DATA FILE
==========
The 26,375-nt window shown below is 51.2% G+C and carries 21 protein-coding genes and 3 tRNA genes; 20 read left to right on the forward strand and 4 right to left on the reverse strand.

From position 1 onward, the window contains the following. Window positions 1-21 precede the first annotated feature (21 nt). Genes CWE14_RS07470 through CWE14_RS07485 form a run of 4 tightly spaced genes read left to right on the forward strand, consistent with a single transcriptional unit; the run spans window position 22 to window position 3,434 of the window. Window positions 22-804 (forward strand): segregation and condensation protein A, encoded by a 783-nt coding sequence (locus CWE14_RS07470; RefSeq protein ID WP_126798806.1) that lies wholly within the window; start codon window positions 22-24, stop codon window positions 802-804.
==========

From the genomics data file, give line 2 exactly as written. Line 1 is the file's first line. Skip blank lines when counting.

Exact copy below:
From position 1 onward, the window contains the following. Window positions 1-21 precede the first annotated feature (21 nt). Genes CWE14_RS07470 through CWE14_RS07485 form a run of 4 tightly spaced genes read left to right on the forward strand, consistent with a single transcriptional unit; the run spans window position 22 to window position 3,434 of the window. Window positions 22-804 (forward strand): segregation and condensation protein A, encoded by a 783-nt coding sequence (locus CWE14_RS07470; RefSeq protein ID WP_126798806.1) that lies wholly within the window; start codon window positions 22-24, stop codon window positions 802-804.